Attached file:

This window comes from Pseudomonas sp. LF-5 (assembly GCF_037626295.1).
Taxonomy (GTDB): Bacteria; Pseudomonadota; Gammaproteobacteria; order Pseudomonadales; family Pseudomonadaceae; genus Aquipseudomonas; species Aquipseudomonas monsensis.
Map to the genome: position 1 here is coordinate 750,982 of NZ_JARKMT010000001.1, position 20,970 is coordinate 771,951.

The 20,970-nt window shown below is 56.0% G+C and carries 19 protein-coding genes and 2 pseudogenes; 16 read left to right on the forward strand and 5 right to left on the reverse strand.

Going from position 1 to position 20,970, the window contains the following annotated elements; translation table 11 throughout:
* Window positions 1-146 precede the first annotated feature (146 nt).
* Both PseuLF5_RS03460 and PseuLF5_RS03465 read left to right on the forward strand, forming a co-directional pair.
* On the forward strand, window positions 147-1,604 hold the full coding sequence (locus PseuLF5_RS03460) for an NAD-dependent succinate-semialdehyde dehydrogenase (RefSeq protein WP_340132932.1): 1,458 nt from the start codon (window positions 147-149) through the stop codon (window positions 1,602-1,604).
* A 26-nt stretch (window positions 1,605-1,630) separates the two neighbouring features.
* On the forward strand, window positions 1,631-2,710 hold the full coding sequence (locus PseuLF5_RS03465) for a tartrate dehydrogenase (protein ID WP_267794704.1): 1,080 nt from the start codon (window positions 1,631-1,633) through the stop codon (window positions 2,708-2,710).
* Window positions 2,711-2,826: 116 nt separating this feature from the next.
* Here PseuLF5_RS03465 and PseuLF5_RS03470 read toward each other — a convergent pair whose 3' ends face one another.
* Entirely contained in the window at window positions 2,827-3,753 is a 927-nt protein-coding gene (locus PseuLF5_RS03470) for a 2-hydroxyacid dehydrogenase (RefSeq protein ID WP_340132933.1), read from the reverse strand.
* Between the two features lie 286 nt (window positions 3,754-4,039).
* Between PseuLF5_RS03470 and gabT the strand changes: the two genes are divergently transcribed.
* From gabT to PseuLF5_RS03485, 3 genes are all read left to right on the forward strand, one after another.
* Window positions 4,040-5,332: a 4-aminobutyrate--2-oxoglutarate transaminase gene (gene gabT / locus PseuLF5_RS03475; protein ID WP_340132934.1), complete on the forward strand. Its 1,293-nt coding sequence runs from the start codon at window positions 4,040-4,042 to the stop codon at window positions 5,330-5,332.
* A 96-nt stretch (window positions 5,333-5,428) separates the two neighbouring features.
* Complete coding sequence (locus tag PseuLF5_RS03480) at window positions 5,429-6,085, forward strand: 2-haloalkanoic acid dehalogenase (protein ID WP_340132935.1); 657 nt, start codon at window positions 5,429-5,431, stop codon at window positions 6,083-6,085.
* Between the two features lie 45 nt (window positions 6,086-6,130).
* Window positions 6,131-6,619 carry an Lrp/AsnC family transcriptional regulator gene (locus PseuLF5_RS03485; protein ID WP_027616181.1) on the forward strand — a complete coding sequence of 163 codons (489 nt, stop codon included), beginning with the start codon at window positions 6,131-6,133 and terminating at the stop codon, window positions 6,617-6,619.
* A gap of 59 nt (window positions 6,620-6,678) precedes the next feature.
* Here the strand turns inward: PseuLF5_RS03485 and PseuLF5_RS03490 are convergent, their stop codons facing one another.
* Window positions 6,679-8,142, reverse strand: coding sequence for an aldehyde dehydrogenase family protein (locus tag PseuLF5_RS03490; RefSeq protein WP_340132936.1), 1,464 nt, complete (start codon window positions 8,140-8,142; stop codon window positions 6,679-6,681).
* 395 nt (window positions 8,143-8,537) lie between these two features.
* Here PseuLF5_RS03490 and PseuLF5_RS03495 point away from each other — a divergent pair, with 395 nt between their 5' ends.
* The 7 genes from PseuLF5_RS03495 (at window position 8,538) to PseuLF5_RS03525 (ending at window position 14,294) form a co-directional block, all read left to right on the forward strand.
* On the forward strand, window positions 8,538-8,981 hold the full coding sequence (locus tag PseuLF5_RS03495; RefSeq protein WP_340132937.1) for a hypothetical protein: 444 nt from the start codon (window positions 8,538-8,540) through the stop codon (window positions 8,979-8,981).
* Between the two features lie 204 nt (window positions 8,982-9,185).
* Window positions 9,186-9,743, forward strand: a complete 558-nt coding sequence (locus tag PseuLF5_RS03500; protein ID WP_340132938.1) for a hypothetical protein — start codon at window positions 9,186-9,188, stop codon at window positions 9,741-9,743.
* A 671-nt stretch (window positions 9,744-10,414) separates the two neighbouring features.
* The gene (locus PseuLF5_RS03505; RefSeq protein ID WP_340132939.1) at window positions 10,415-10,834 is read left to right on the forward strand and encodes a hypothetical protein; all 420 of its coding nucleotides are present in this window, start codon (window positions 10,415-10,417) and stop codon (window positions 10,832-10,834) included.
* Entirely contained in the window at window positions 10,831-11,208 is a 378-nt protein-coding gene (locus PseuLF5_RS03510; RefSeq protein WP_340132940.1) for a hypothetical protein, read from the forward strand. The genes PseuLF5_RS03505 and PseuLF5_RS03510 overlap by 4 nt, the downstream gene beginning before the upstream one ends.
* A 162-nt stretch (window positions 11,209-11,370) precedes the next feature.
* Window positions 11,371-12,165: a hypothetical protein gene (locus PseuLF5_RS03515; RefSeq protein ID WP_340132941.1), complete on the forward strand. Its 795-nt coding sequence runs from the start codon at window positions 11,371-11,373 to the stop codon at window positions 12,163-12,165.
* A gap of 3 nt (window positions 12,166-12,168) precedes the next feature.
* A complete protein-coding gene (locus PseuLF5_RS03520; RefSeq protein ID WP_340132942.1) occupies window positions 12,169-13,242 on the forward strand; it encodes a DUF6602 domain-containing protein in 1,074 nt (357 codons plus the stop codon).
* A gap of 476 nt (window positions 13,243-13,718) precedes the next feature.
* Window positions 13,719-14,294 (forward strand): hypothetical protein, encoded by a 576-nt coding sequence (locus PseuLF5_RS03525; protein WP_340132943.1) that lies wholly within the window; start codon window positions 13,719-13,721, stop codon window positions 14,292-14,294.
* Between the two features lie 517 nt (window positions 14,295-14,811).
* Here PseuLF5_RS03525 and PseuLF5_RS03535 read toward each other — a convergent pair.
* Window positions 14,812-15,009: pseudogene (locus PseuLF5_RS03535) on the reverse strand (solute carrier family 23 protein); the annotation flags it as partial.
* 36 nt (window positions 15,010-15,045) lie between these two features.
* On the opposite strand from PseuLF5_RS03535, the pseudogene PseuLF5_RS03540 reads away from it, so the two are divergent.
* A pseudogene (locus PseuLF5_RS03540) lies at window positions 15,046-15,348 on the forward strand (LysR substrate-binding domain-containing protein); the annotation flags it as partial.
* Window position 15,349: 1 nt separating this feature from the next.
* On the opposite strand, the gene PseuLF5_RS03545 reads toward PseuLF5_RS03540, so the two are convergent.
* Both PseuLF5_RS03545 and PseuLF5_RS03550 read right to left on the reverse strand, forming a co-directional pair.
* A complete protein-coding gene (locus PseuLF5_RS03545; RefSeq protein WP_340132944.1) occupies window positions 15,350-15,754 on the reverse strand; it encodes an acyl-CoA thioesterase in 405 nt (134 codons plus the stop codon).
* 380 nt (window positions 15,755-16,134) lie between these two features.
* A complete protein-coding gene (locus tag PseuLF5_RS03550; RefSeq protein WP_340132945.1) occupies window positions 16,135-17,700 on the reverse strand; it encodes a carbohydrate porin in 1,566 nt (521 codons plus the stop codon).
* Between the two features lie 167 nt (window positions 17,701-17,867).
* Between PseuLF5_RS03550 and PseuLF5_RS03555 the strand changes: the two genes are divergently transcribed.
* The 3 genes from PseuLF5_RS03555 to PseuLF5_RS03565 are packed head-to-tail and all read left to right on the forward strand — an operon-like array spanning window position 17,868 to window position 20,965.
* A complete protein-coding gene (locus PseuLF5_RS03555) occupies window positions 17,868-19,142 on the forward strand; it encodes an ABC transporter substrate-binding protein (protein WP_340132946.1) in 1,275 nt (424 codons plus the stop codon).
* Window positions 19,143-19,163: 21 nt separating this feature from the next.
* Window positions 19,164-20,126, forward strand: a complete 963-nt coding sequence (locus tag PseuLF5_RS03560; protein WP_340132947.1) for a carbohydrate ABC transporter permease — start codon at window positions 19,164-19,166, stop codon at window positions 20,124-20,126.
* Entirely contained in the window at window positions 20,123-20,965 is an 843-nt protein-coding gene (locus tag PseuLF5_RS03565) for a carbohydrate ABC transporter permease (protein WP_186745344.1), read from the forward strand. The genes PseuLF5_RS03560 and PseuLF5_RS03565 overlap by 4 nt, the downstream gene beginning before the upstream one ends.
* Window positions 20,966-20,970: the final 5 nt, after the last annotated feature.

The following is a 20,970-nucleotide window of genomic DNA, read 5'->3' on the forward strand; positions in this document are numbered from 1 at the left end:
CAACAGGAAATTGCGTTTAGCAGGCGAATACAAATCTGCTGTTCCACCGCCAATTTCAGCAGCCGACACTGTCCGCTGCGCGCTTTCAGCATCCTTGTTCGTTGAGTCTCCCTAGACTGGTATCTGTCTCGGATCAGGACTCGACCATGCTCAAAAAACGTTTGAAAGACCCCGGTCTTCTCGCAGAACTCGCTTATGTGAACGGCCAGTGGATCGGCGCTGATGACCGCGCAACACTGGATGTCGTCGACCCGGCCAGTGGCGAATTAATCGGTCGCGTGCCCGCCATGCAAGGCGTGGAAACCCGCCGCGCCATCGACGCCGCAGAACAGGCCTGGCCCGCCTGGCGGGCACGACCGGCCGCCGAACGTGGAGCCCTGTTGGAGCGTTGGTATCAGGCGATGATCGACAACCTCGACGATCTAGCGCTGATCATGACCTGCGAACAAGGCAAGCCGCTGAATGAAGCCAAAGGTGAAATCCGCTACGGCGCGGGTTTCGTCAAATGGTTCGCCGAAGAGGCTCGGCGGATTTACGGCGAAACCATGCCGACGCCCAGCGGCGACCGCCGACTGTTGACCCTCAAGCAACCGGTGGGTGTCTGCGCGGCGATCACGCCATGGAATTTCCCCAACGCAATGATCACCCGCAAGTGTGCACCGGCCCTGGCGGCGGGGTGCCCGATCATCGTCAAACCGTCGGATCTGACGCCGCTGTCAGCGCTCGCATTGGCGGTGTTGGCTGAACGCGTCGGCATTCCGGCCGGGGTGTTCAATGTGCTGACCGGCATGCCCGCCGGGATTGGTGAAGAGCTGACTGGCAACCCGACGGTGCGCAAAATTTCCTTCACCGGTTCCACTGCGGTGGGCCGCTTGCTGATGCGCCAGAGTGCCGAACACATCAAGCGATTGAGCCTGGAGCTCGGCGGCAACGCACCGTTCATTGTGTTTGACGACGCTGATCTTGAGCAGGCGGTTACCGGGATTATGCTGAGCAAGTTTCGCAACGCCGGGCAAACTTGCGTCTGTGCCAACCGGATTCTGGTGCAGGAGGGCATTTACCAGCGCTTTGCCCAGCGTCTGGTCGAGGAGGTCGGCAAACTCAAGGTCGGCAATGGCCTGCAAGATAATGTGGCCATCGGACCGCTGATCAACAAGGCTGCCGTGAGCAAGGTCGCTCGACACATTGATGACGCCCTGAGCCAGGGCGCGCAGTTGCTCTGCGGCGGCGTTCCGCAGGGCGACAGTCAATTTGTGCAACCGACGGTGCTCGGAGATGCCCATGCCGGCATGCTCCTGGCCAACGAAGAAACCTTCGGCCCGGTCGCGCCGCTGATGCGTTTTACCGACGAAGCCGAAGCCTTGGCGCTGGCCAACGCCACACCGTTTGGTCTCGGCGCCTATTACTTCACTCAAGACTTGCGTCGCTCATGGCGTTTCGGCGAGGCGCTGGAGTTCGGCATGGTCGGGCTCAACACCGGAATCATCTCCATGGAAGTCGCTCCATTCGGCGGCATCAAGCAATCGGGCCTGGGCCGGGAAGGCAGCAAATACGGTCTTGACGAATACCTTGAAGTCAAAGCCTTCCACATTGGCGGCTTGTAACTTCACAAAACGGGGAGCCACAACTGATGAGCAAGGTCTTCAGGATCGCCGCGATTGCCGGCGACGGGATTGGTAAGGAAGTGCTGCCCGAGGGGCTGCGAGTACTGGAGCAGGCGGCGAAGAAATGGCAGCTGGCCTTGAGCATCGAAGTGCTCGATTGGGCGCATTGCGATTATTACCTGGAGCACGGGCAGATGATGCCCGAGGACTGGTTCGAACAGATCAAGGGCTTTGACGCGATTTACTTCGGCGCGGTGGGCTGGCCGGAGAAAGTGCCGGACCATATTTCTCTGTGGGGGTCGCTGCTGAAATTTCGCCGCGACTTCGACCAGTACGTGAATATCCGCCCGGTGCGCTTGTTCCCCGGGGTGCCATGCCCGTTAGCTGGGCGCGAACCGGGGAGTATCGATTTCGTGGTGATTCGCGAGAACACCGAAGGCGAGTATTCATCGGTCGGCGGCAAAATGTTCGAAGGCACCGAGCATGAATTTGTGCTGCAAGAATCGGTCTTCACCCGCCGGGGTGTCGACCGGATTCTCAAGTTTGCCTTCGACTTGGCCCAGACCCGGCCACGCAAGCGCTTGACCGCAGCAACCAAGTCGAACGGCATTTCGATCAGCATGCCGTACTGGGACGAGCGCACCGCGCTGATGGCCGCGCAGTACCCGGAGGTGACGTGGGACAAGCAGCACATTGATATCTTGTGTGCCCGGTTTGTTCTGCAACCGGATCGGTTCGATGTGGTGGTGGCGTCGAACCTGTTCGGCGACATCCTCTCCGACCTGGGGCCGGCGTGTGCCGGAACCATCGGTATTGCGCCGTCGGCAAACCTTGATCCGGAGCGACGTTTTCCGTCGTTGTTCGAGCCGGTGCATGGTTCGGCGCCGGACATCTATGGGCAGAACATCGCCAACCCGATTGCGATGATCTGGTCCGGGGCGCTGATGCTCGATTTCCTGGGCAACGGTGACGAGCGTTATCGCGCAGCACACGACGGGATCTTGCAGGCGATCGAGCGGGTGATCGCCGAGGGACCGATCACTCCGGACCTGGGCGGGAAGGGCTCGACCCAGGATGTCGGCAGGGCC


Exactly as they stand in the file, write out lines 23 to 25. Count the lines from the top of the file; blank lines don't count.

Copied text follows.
* Here the strand turns inward: PseuLF5_RS03485 and PseuLF5_RS03490 are convergent, their stop codons facing one another.
* Window positions 6,679-8,142, reverse strand: coding sequence for an aldehyde dehydrogenase family protein (locus tag PseuLF5_RS03490; RefSeq protein WP_340132936.1), 1,464 nt, complete (start codon window positions 8,140-8,142; stop codon window positions 6,679-6,681).
* 395 nt (window positions 8,143-8,537) lie between these two features.